Marketers are missing the boat when it comes to breaking out one specific and essential group: Baby Boomers.
- Marketers are not really prepared to market to an older generation.
- People over the age of 65 spend $7 billion online annually.
- Only 15 percent of the marketing dollars in the U.S. is spent on the retirement end of the spectrum.
That’s because they are not taking into account that a 55-year-old woman has vastly different purchasing habits than a 65-year-old or a 75-year-old. Too often marketers rely on long-standing assumptions about this group that are just plain wrong, and they apply weak marketing rules that are even less applicable when targeting people who are entering or already in retirement.
In simpler terms: They suck at knowing how to go after Baby Boomers.
Much of the advertising and marketing world is built around sex, youth, and coolness. Marketers try to differentiate their offerings with strong positioning of some sort. They’re relying on people making choices based on the product’s attachment to the youth generation, a cool factor, or the sexiness it portrays.
For 20 years, we’ve been saying that when Boomers retire, it’s going to be a big deal. Now that the future is here, it’s almost like no one was paying attention. Marketers are not really prepared to market to an older generation.
Boomers act much differently than the people who retired even three decades ago. They are not activated to engage like other segments today. We’ve seen that they are not as brand-concerned, but are much more value-oriented. And that’s just not as sexy to marketers.
Growing Need To Go After The Retiree Market
Why should you be changing your approach to Boomers and seniors? Boomers used to control 20 to 30 percent of America’s financial assets. Now as many approach age 65 and retirement, they control 77 percent of the country’s financial assets. Together, they account for 50 percent of the spending in the U.S.
There is a huge market available to reach boomers on the Internet. People over the age of 65 spend $7 billion online annually, according to the U.S. Census Bureau. The youth might have this incredible reference socially, but you can’t discount the online power of the Boomers.
In addition, Baby Boomers are cash-oriented, despite their penchant for purchasing online. As they approach age 65, they become unimaginably conservative–surprisingly, shockingly conservative–in their financial dealings. Many are dropping the credit cards altogether so that they don’t outspend their means. It’s a time in life where they start thinking, “I can’t exceed my retirement funds; I’ve got to be conscious of it,” and it marks a shift in their consumption behavior. Collectively, they have a large financial backing and are generally willing to spend it, but it’s a time of life that becomes less about rewards and more about value.
Reaching Into The Boomer Basket
Only 15 percent of the marketing dollars in the U.S. is spent on the retirement end of the spectrum. Instead of breaking out Boomers, marketers lump them with the elderly almost as if everyone 50 or older is part of one demographic. There couldn’t be a bigger mistake.
Understanding how Boomers view themselves is crucial. There are too many ads depicting old people. Appealing to Boomers means showing them active, in bicycle shorts and spandex pants, out in the world enjoying life. You don’t have to show them as sexy, but you do have to show them as on the go and healthy no matter what you’re marketing.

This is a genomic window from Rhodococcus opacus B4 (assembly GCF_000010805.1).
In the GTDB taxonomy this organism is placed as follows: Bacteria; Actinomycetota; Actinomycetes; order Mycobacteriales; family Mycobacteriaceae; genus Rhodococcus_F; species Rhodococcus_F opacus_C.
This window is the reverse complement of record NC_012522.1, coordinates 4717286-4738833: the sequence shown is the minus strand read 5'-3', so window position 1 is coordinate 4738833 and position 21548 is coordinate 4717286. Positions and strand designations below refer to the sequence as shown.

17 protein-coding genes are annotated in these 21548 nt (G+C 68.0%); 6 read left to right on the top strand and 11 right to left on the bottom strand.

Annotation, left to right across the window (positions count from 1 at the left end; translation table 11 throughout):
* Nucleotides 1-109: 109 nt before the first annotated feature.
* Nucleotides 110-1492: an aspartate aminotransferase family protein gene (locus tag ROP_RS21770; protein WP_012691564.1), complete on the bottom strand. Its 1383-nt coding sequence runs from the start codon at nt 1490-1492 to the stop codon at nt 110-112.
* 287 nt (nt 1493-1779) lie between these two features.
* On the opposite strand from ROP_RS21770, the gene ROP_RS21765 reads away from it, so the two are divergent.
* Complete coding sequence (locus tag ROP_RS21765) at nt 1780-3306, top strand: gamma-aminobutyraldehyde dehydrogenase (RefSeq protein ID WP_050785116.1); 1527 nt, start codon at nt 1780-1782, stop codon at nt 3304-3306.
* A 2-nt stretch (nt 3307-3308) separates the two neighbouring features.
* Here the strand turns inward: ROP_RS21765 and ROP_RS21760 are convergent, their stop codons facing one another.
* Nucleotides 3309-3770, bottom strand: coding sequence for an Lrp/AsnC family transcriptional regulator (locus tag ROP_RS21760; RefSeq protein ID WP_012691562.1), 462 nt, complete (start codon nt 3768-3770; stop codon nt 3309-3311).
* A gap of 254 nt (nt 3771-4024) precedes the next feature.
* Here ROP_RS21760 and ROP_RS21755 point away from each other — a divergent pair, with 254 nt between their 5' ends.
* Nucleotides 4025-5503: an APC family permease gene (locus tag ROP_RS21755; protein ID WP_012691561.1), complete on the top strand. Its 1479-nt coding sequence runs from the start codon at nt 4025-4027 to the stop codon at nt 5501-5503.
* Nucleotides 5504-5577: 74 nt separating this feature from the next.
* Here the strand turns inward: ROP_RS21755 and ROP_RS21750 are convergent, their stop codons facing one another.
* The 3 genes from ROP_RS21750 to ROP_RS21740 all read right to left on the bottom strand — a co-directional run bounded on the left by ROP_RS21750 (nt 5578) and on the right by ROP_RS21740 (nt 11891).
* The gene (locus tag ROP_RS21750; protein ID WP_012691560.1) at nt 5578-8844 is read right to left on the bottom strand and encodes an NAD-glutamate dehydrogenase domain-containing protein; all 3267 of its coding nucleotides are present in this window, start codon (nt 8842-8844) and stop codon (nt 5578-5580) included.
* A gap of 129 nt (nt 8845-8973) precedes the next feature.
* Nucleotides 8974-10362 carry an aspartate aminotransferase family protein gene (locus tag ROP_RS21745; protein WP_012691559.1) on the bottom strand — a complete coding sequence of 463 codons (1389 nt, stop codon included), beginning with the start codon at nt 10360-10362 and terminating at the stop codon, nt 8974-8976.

To be effective at acquiring Boomers, they need to be handled differently. Specifically, there are three fronts marketers should approach with a fresh eye:
1. Creativity: I would implore CMOs to challenge the bias toward Boomers and test, test, test. Don’t just buy into the preconceived practices, but test to find out what really works. This is where a direct marketing approach will way outperform a standard creative approach. And don’t think it’s just images or looks. Be conscious of font and contrast. It’s a universal truth that the eyes weaken with age, so use an appropriately sized serif font for better legibility and have good contrast.
2. Offers: Value is important. The younger crowd uses Scoutmob for a cheap meal, but they’re less value-oriented when it comes to boots, jeans, and the right kind of look. With Boomers, it’s all about value no matter the product or service. It’s not that their skepticism is higher, but the insistence of preservation of capital and their finances are typically higher as they reach retirement age, and they value good offers.
3. Support: Marketers are usually pretty good here. They support their marketing with testimonials, creating trust. They bring in the right endorsers celebrities with the high Q rating who appeal to the demographic. But where they fall short is with security, both emotional and financial.
Here’s an example of good support: Zappos says, “If you buy a pair of shoes, we’ll ship them to you for free. Not only will we ship them to you, but we’ll let you return them for free if they’re not right. That’s how secure we’re going to make it for you.” With distance shopping, Internet shopping, and catalog shopping, the free shipping both ways is huge. Creating activators to add security gives retirees a sense of, “OK, I’m going to be safe.” It’s why they trust badges like the Better Business Bureau, AARP, and Good Housekeeping–the types of icons that clutter up normal marketing but are essential for easing retirees’ minds.
As you can tell, there’s a huge market out there waiting to be tapped. These are just good first steps, not the end of the path. They’re out there and waiting. Treat them with respect, listen to their needs, and you, too, can acquire more Boomers.